Jewish Shabbat

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Shabbat (Jewish Sabbath)
The most important of all Jewish holidays is the Sabbath. In Judaism, it is observed as the seventh day of the week and a day of rest (no deliberate work). The Sabbath begins on Friday at sundown and continues until Sundown on Saturday. In Judaism, the origins of this day is found in the Tanakh (the Hebrew Bible) book of B’reshit describing God creating the heavens and the earth in six days, and resting on and sanctifying the seventh. In addition to this belief, the special status of Shabbat as a holy day is found in B’reshit 2:3 of the Tanakh: “And God blessed the seventh day, and hallowed it; because that in it He rested from all His work which God in creating had made.” Through the course of this essay, we will explore and identify events and rituals traditionally celebrated/observed during this holiday.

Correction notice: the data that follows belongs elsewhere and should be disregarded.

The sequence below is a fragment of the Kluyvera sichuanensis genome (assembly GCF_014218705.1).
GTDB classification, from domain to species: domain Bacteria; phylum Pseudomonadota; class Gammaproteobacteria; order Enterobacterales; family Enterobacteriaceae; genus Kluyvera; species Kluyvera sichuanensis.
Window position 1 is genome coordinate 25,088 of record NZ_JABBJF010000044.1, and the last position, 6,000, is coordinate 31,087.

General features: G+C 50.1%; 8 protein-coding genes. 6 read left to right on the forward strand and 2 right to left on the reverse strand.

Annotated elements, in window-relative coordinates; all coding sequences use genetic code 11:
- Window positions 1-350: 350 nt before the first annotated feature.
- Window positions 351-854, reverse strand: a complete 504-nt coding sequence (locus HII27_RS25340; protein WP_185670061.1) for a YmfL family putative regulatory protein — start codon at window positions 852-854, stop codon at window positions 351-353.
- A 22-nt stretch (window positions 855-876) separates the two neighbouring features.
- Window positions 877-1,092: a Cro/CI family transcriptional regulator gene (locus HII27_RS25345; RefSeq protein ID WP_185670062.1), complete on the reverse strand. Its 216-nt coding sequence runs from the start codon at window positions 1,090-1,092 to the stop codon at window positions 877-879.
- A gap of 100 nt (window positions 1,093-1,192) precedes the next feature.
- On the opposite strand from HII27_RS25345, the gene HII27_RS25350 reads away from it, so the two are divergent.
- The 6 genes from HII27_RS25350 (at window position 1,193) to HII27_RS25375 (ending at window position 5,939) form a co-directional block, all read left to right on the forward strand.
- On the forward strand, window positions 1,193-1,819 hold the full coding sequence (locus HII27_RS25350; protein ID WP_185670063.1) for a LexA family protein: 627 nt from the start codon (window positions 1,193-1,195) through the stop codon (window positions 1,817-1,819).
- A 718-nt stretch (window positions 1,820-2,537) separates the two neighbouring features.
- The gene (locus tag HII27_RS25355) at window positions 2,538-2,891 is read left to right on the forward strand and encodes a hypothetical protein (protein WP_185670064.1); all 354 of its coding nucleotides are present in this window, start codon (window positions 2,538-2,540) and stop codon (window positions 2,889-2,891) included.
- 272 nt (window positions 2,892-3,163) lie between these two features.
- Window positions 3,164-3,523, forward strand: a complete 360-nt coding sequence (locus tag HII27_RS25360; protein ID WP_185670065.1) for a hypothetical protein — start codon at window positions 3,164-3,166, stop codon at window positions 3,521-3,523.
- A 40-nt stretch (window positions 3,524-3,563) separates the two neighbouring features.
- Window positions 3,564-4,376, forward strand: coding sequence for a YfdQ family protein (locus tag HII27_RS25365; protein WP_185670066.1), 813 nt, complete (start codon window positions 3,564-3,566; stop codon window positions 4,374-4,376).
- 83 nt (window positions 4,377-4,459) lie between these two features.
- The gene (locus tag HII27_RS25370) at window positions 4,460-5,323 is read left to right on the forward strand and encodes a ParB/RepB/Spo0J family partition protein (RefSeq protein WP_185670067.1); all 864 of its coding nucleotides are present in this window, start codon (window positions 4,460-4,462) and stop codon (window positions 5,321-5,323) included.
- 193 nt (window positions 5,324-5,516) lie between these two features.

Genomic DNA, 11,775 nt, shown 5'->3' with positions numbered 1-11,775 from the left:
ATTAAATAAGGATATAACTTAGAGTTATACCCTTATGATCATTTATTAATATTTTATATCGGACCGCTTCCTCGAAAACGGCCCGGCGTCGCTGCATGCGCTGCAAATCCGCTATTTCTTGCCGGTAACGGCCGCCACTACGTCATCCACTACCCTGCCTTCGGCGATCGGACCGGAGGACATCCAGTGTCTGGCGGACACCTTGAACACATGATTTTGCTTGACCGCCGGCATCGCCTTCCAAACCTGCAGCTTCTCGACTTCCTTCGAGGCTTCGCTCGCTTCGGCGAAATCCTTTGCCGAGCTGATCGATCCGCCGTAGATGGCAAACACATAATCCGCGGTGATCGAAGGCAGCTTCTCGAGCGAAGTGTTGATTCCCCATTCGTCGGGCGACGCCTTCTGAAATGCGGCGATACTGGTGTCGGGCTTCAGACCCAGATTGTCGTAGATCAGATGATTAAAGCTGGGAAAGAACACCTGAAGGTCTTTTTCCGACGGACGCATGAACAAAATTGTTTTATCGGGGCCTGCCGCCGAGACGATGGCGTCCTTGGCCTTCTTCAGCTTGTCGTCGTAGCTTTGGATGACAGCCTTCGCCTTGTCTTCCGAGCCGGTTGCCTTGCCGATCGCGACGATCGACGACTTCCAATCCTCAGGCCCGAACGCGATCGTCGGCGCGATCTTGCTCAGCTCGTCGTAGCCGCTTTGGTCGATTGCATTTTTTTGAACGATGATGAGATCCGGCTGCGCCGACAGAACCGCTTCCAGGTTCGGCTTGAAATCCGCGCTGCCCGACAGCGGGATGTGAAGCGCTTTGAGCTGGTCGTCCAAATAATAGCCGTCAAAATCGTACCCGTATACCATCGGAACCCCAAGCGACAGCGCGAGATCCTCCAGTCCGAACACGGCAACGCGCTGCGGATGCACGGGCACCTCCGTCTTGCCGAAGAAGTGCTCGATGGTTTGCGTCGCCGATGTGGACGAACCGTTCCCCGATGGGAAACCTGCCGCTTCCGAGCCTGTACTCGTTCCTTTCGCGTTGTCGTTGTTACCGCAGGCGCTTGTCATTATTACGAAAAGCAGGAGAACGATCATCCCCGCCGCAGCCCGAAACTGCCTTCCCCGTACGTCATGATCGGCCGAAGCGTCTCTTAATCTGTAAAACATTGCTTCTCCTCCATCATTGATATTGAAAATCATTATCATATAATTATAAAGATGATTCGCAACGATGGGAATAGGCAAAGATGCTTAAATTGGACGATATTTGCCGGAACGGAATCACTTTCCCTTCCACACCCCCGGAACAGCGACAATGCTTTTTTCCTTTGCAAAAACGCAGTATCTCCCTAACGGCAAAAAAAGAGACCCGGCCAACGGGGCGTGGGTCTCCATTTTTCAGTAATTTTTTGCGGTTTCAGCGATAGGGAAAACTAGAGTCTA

Shabbat is a day of celebration as well as one of prayer. God commands the Jews to remember and observe the Sabbath. These two actions are symbilized by two Shabbat candles that are lit late afternoon on Friday. It is customary to eat three festive meals on Shabbat. These include dinner on Shabbat eve, lunch on Shabbat, and another meal before the conclusion of Shabbat later in the afternoon. Many Jews attend synagogue services on Shabbat even if they do not do so during the week. Services are held on Shabbat eve and Shabbat morning. Upon returning home from synagogue, a special hymn called Shalom Aleikhem (Peace Unto You) is sung. According to legend, two angels (one bad and one good) accompany each Jew home from the synagogue, blessing or cursing his table depending upon whether he honors or dishonors the Sabbath. Meals begin with a blessing over two loaves of bread, usually a braided challah, which is symbolic of the double portion of manna God gave the Jewish people on Sabbath during their time in the desert after the exodus from Egypt. Bread, in this blessing, is the symbol of all food. At the conclusion of the meal, Birkat...
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